One night Vic's friend Njoroge, performs an oath-swearing parody of Mau Mau ritual, one he probably learned from his grandfather, Mwangi, with whom he lives. Young Vikram participates in something he finds mysterious and repellent. This childish oath comes to symbolize his loss of innocence, a betrayal of self that haunts him into middle age. He starts to observe that the people he loves and trusts all harbour their various secrets, yet he can never be sure of their exact nature. Was the "wise man" Mwangi, the gentle gardener "who spoke in proverbs," so sincere in his disapproval of the slaughter of British civilians, really active in the Mau-Mau movement? And what precisely was the role of Mahesh Uncle? Was he merely an unwitting idealist or a cunning participant? Constantly turning over the threads in this life story, returning again and again to its idyllic beginnings, Vassanji creates an indelible portrait of a man haunted by the "mind's demonic theatre," by questions and events that yield no easy answers. But Vikram is sure of one thing: he resented the meat-eating, blood-mingling ritual; "private, debasing and repugnant," in which he was made to participate through "friendly coercion."
And thus the parameters are set for Vikram's future downfall. After political violence invades their little town, the Lall family move away to Nairobi, where eventually their father becomes successful in real estate and the children grow into bright young adults in the "hope and excitement" of newly independent Kenya. It's the era of The Beatles, and Vassanji writes period scenes that are laced with irony. At a Nairobi fashion show bikini-clad African and European models strut down the runway toting toy pistols, accompanied by James Bond theme music and much applause. Meanwhile the former Mau-Mau freedom fighters' are begging for government assistance, their clothes in tatters.
Freedom on every level proves illusory. When their childhood friend Njoroge reappears in their lives, Lall's memoir focuses on the passionate relationship between Deepa, an Indian girl intended by her mother for an Indian husband, and the African love of her life, who is passionately involved in the politics of the new democracy. Beautifully written, this episode reveals the fears and prejudices that always existed beneath their mother's tender, nurturing surface. Vikram, ever the keen observer, supports his sister's forbidden romance, although he himself, damaged by the loss of his first love, finds he cannot follow through with his own courtship of Yasmin, a Muslim girl he meets at university. Youthful romance is portrayed against the sensual landscape of Dar es Salaam, the town by the sea where, for a brief period, it appears that the "morass" that is Kenya's "malformed freedom" might be avoided. One night Vikram and Deepa are attacked by a mob of Tanzanian Muslims who have identified Vikram as a "Nairobi Punjabi Hindu" courting a Muslim, whose sister is dating an African. Their breaching of tribal boundaries is as abhorrent to their contemporaries as it is to their mother. The inclusive dream of their childhood is revealed as just that, a dream.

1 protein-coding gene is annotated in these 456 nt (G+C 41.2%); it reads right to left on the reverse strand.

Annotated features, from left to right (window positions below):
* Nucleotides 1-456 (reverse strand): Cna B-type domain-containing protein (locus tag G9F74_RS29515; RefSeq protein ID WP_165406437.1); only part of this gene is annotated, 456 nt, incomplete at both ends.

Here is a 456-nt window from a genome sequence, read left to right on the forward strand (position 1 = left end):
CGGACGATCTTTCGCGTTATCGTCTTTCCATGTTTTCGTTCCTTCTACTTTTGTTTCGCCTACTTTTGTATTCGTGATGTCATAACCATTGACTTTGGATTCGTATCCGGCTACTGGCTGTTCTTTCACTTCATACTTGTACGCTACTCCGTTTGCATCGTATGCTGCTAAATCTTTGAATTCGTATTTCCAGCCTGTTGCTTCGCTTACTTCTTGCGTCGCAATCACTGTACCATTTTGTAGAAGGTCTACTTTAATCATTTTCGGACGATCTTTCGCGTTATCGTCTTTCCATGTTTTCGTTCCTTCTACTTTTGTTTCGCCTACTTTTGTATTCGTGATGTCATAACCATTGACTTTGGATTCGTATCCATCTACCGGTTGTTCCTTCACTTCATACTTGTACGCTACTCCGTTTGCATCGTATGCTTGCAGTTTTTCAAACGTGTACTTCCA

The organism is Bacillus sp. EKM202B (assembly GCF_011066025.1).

Deepa resists her fate, but friendly coercion wins out again, and brother and sister, shaken and changed, follow the stereotypical and supposedly safe paths that are expected of them by their communities. For Vic, it means "marriage to an Indian virgin girl, a pack of children, and the straight family life. Rice and daal and chapatti forever," in his sardonic words. The slow but certain corruption of innocent Vikram Lall, who indeed is chosen by his superiors in government because he seems incorruptible, unfolds as surely as night follows day.
Vassanji's tale feels as real as everyday life in its details about office and family life, while reflecting the arc of the Hindu myth about exile, defeat, and victory that is acted out by the little band of childhood friends in Vikram's youth during the annual Diwali festival. This is a taut, marvellous story, told in a dispassionate voice that still manages to convey passion and wonder, while it patiently explains the complex "game" of illegal finance played at the highest levels of government. Vassanji leaves his readers with dazzling images of the Eden and its opposite that comprises modern Africa, told by a man who has travelled many roads, only to find that they all lead him in one direction: home.